Is Endocarditis Life Threatening?

Is Endocarditis Life Threatening?

The answer is yes, endocarditis is a life threatening disease. Endocarditis is the inflammation of the mural endocardium, which is the innermost layer of the heart. Typically in this disease cardiac valves are affected, but it may also involve the septum and endocardium structures and often associated to destruction of tissue involved.

Is Endocarditis Life Threatening?

What Causes Endocarditis Disease?

The condition most commonly arises due to bacterial infections (infective endocarditis) that migrate from structures neighboring to the heart or other organs via bloodstream or through foreign bodies, but some other physiological factors may also result in the development of the disease as seen in non-infective endocarditis. The main pathology behind the disease is formation of vegetation on previously damaged valve as seen in rheumatic heart disease or direct damage to cardiac tissue. This comprise of the thrombotic debris and the causative micro-organisms, which usually belong to Staphylococcus and Streptococcus bacterial group. In some cases, infections by fungus have also been registered. Staphylococcus is highly virulent and it produces destructive and necrotizing lesions rapidly.

Types of Endocarditis

Broadly the disease can be classified into Acute Endocarditis and Sub-Acute Endocarditis. In acute form infections are difficult to cure by prescribing antibiotics alone, thus require surgical intervention. Severity is so much high and disease progress so quickly that despite treatment, the patient may die within few days or weeks. In contrast to acute endocarditis, sub-acute endocarditis is a chronic disease which develops slowly and by severity is less destructive. In such patients, disease pursues protracted course ranging from weeks to months. Better compliance is observed and the patients can be treated with antibiotics only to achieve cure.

Similar condition arises when there is development of sterile vegetation on or around non-infected valves in patients with hypercoagulopathy. As they are caused by thrombus, hence called non-bacterial thrombotic endocarditis.

Less commonly, endocarditis may also occur by a pre-existing disorder like systemic lupus erythematosus (SLE). Such conditions are named as Libman Sacks endocarditis or sterile verrucous endocarditis.

Intravenous drug abuse may also open a direct entry point for virulent organisms into the circulation finally reaching heart and causing infection of the internal structures.

Clinical Features

Acute endocarditis usually has a stormy onset with early symptoms resembling flu. These include rapid fever, chills, lassitude and weakness. Generally, fever is consistent, but it may be present in slight form or may not be present at all especially in older individuals. Other symptoms include loss of weight due to bad appetite, nausea, dry cough and mild to moderate body aches usually in the chest, dyspnea (difficulty in breathing), night sweats and hematuria (blood in urine).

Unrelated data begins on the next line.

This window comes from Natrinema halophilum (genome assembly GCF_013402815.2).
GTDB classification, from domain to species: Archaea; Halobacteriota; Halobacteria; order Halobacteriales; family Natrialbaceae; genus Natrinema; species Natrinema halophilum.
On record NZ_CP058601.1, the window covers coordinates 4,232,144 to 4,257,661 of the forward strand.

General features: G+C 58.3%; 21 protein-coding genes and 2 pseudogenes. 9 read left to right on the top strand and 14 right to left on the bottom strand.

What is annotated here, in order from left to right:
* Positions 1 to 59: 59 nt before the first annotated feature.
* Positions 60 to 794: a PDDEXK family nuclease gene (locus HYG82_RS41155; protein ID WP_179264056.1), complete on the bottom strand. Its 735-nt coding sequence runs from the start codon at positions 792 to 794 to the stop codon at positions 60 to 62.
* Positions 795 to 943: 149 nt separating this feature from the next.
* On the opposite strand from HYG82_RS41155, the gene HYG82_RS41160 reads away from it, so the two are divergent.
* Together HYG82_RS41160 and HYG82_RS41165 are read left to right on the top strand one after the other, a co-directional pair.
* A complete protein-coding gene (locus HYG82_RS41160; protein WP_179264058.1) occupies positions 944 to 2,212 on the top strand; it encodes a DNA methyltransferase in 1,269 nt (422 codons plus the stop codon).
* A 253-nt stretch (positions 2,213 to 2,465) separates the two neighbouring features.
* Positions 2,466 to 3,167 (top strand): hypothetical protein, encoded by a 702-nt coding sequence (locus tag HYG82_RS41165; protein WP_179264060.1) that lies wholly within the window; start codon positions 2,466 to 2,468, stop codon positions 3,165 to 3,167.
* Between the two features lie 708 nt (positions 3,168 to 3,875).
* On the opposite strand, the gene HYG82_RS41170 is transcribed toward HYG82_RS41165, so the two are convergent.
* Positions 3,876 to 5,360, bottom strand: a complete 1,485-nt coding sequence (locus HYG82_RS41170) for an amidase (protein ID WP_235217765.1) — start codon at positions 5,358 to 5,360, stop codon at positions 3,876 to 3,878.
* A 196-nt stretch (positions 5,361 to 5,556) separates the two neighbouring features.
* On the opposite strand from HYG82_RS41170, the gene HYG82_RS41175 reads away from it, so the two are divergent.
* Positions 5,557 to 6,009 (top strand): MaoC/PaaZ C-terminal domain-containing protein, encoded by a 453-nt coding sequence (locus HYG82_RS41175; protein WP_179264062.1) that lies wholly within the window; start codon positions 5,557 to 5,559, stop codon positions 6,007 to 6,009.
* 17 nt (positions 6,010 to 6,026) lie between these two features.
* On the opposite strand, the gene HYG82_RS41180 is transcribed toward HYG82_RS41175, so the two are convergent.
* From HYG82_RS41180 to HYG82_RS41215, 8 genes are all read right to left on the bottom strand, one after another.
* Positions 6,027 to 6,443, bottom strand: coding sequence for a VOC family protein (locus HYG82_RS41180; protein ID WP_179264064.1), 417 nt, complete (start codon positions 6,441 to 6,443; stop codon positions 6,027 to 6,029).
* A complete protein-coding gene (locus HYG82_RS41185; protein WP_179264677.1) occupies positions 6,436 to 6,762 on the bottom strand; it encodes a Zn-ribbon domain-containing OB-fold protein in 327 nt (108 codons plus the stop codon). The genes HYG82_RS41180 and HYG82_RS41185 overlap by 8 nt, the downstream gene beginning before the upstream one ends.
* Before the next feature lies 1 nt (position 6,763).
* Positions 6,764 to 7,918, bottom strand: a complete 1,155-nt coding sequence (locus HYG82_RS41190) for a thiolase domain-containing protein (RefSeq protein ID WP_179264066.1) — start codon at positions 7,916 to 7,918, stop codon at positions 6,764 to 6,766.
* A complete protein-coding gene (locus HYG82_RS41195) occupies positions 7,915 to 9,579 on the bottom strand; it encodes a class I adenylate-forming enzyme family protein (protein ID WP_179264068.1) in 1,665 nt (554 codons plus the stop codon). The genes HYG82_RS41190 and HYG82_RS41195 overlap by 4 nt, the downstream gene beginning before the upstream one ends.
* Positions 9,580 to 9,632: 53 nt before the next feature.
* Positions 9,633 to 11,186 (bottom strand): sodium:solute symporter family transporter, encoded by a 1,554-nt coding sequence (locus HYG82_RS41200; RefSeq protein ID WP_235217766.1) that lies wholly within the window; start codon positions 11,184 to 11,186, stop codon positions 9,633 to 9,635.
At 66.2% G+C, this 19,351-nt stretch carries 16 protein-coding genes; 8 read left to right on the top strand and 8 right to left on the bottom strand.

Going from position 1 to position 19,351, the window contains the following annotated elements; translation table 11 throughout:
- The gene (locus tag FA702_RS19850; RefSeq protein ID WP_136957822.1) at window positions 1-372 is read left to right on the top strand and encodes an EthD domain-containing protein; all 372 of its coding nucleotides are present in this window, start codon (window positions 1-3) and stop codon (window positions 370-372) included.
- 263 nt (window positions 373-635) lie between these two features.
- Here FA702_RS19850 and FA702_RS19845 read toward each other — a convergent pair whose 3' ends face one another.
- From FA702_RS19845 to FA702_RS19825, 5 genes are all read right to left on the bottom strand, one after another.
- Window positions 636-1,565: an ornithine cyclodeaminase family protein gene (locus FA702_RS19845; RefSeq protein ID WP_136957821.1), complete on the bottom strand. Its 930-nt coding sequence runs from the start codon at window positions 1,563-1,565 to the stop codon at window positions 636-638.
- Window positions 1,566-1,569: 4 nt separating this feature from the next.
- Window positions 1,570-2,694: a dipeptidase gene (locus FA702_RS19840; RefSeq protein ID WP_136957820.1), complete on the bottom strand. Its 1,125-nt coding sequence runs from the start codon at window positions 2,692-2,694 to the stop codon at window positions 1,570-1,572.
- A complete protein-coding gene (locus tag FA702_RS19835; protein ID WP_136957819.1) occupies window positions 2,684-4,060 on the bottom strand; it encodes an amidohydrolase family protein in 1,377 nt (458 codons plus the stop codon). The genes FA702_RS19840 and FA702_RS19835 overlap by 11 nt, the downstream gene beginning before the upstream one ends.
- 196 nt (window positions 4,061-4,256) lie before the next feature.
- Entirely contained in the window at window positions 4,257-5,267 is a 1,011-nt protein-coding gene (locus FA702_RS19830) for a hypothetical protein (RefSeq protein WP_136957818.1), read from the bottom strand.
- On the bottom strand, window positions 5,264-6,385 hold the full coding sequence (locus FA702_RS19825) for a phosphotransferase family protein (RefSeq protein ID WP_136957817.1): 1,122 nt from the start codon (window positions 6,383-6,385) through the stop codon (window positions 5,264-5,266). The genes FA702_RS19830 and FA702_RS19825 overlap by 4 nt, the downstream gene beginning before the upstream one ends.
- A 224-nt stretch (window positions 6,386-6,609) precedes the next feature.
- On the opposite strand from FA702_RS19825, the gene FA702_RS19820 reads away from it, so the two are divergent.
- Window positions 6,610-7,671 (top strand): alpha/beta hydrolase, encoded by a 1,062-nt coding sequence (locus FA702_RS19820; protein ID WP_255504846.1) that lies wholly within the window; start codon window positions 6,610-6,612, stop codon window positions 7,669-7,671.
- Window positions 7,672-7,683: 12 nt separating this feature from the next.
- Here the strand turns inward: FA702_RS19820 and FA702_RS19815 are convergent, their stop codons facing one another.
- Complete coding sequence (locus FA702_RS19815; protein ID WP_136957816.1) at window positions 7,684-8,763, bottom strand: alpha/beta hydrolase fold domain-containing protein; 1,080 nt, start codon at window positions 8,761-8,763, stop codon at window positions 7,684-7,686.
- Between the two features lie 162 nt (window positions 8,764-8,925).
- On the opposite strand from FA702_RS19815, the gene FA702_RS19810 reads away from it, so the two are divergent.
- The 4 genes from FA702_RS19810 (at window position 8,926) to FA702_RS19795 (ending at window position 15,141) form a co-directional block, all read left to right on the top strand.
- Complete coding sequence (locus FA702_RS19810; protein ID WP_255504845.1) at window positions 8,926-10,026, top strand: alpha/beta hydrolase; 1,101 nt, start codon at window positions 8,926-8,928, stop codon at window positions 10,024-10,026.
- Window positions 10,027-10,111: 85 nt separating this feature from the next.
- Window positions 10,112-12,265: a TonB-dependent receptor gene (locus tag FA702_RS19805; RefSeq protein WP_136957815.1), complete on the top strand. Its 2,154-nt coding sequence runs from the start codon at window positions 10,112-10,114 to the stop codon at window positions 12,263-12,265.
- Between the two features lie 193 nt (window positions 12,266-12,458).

Heart Murmurs: Heart murmurs are a prominent finding in 90% patients of endocarditis of left side.

Petechiae: Petechiae (bleeding into the skin over small areas) and clubbing are also seen.

Other Symptoms: Peripheral manifestations like Osler’s Nodes (pulping of digits), Roth’s spots (retinal hemorrhage of the eye), Janeway Lesions (hemorrhagic or erythematous non-tender lesions on palm or the soles) and subungual hemorrhages may also be present.

Risk Factors

  • Previous history of the endocarditis.
  • Artificial or prosthetic valve implantation.
  • Congenital heart diseases.
  • Complete heart transplant (post-operative cardiac valvulopathy).
  • Intravenous drug abuse.
  • Valvular stenosis.

Management of the Disease

Whether the condition is treated with medication or surgery or both, there is requirement of certain investigations and procedures to confirm the condition, observing the development of the vegetation and to check the effect of medication on the body.


Some commonly ordered investigations are-

  • Echocardiography
  • Angiography
  • CBC (Complete Blood Count)
  • Serum chemistry panel
  • Blood sugar
  • Urine analysis
  • Blood culture.

Some other investigations may also be required if need arises. They are-

Treatment for Endocarditis

Patient is required to be treated according to causative factor.


Cephalosporins – It is used to cease the growth or to kill bacteria.

Penicillin Derived – To cease the growth or to kill certain stains and specific types of bacteria.

Amphotericin B – It is given in case of fungal infections.

Surgical treatment requires valve replacement.

Also Read:

Team PainAssist
Team PainAssist
Written, Edited or Reviewed By: Team PainAssist, Pain Assist Inc. This article does not provide medical advice. See disclaimer
Last Modified On:October 17, 2018

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